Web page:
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In this three part series, we wanted to examine Coping Strategies and how you can use them to become a more resilient and mentally healthy person.

In the first part, Liam examines what coping strategies are, and why they can help you.

 

Mental Health can affect us in many different ways. It’s not just the number of different mental illnesses out there, but the fact we are all programmed differently means the same illness may affect different people in entirely different ways.

Those affected may deny, may accept, may embrace and they may experience different symptoms for the same mental illness. You could make a list, but it would go on and on. No matter what bracket you fall under there are a number of ‘things’ that we do to help us cope with whatever life throws at us. Take a minute to reflect on the following and see if you can think of any more:

If you are hot, you’ll seek the shade

If you are thirsty, you’ll seek water

If you are tired, you go to sleep

 

These are all strategies we use to overcome daily challenges or requirements driven by what our body is telling us.

Coping with mental illness is no different. It’s your brain requiring something, and there will be ‘things’ you can do to help. These ‘things’ can be referred to as ‘coping strategies’. These could be sleep, meditation, medication or exercise to name just a few. Some won’t work, some may work only on occasions, and some may work all the time. It’s important not to ignore the feelings you have, or the warning signs. It’s important you do something to help yourself.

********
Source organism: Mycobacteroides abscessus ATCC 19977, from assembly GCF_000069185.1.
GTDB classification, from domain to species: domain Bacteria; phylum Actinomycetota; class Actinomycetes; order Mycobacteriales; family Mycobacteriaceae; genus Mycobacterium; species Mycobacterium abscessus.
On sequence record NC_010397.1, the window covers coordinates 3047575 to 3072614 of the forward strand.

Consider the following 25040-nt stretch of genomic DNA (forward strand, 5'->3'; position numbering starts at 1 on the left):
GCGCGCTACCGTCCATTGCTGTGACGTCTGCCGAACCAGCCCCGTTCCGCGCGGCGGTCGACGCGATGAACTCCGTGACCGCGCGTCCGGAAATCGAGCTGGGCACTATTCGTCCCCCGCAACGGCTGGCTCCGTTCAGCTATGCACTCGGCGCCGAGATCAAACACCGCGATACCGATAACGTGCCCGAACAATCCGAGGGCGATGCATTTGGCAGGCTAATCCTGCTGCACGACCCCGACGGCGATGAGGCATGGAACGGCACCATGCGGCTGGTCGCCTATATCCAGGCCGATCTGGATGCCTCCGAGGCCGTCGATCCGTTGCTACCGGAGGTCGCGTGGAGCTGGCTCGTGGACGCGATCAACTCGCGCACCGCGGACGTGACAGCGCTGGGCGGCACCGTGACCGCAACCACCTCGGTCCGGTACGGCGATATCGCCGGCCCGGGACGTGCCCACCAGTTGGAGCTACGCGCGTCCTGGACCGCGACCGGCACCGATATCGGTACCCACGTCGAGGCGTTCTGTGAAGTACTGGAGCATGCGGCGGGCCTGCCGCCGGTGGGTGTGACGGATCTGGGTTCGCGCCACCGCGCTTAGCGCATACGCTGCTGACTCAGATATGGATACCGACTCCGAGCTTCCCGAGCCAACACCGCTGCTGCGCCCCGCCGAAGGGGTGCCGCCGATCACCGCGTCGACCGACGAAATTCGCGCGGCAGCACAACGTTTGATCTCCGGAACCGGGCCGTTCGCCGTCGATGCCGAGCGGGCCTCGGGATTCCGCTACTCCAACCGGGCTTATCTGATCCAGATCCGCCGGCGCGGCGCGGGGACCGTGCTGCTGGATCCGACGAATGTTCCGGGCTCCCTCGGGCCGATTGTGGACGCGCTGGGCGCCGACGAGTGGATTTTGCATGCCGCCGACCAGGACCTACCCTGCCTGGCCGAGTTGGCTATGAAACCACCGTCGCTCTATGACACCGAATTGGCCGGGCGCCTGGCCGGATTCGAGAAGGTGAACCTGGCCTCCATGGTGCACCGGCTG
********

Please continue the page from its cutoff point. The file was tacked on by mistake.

It’s easy to confuse coping strategies with safety behaviours or ‘emotional avoidance behaviours’. For example, if you are anxious about going to a social event your safety behaviour might be to not attend. A coping strategy could be used to overcome that safety behaviour to give you the courage to attend and there are a number of well known strategies.

The great thing about coping strategies? They can be tried and tested anywhere, at any time. They put you in control and you can experiment with different ones as you please. Even if they don’t work, at least you’re stimulating the mind trying. No experience is a waste.

Don’t be static, be dynamic!

 

Look out for our next instalment in this series on Coping Strategies…

If you have something you want to say about mental health send us a pitch to cai.burton@freedomofmind.org.uk Keep your pitches to less than 150 words and tell us what content you want to make and why you want to make it. It can be anything, from a poem, to an article, to a video, to a piece of artwork – we’re just after stories to tell. We can keep things anonymous if you’d like and we’ll help you to edit your piece then get it up on the blog.


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